Regards,
Pit
ara.t.howard (Guest)
on 2007-07-31 23:23
(Received via mailing list)
On Jul 31, 2007, at 12:09 PM, Pit C. wrote:

> * Syntax: like Étienne, I, too, don't like that it is necessary to
> repeat the method name in both the #redefining call and the method
> definition. Couldn't you just call #redefining without an argument and
> look in the new module which methods have been defined there?

indeed you could/would.  just playing now.  patches welcome! ;-)

>
> * Implementation: I haven't checked in detail, but I think you could
> get problems with the class variable when there's a class hierarchy.

yeah - a class instance var would be the way to go - i was just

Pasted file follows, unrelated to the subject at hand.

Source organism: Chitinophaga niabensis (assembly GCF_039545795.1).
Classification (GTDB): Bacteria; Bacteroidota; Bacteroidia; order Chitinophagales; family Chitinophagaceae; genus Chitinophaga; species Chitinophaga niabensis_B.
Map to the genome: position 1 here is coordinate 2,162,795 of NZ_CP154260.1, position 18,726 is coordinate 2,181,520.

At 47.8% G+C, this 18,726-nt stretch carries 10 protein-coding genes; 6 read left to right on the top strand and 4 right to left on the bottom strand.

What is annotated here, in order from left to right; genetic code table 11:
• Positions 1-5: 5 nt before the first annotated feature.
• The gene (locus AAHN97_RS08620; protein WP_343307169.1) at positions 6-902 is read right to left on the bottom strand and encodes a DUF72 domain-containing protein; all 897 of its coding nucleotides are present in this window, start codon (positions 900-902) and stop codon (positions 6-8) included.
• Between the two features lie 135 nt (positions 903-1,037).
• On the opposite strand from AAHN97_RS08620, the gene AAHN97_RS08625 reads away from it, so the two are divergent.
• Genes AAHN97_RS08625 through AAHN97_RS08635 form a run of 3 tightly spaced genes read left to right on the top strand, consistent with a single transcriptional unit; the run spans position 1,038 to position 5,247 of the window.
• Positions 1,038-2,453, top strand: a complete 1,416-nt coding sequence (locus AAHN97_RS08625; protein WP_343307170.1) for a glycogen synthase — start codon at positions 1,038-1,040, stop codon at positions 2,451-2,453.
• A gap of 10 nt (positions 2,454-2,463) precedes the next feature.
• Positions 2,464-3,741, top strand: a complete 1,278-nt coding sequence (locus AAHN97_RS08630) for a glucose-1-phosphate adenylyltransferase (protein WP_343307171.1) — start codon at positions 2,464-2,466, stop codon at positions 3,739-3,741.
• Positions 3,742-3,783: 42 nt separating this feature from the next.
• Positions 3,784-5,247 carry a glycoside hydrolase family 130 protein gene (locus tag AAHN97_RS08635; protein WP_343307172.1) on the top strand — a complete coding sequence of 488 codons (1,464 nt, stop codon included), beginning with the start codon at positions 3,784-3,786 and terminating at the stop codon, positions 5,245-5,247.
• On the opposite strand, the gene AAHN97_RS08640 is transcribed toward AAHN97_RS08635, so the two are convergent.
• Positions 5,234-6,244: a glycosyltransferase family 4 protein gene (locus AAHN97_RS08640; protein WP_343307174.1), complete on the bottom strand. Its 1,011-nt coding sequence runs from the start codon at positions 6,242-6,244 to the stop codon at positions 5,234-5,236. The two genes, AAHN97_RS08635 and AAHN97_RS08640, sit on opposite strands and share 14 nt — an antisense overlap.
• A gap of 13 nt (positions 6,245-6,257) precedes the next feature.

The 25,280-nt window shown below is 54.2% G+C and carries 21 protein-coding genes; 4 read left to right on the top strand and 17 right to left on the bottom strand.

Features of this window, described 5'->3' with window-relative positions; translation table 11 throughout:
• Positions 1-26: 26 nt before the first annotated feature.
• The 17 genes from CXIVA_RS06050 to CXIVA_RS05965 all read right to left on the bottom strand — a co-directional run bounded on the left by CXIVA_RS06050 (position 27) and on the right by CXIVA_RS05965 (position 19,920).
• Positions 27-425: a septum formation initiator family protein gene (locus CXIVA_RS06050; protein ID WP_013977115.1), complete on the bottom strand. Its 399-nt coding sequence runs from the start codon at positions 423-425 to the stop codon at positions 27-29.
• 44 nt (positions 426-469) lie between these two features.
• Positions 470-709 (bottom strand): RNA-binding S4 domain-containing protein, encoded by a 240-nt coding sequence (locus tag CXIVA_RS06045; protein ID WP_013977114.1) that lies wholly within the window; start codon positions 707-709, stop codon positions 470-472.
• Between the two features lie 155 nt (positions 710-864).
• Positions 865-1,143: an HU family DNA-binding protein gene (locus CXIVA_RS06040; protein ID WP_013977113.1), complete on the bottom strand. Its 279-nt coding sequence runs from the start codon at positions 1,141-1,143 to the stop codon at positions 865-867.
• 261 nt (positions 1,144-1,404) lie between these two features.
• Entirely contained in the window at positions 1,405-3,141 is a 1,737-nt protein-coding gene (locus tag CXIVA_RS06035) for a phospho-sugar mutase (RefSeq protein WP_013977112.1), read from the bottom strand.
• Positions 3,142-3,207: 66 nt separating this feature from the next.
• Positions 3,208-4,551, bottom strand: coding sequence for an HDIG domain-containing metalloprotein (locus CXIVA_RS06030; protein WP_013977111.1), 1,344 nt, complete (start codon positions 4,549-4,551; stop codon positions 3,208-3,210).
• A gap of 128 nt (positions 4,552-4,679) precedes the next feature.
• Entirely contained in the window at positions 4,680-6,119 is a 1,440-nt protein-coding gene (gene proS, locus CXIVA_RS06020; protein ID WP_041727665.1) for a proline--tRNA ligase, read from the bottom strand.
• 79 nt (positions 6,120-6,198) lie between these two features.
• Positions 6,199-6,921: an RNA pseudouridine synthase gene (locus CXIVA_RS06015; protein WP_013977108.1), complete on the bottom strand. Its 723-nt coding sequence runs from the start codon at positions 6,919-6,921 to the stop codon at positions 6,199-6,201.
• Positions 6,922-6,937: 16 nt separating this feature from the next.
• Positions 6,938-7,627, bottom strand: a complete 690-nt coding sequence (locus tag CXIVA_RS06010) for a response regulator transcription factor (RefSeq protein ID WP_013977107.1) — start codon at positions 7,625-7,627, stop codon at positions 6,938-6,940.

saving on typing for demo..

>
> * Implementation: currently, the method chains are only used as a flag
> whether to create the "initial" module or not. Do you plan to use it
> for other things? Otherwise you don't need an array with all the
> intermediate modules.
>

hmmm - you mean use only the two: the initial and subsequent?  i
think that would work... i was indeed thinking of being able to call
a 'specific super' though...

> Btw. nice use of the BEGIN block!

i like the idiom, but the error reporting and require semantics stink
- it's nice for examples though ;-)

cheers.

a @ http://drawohara.com/
ara.t.howard (Guest)
on 2007-08-01 00:34
(Received via mailing list)
On Jul 31, 2007, at 12:09 PM, Pit C. wrote:

> * Syntax: like Étienne, I, too, don't like that it is necessary to
> intermediate modules.
>
> Btw. nice use of the BEGIN block!
>
> Regards,
> Pit
>


updated:

   http://drawohara.tumblr.com/post/7241442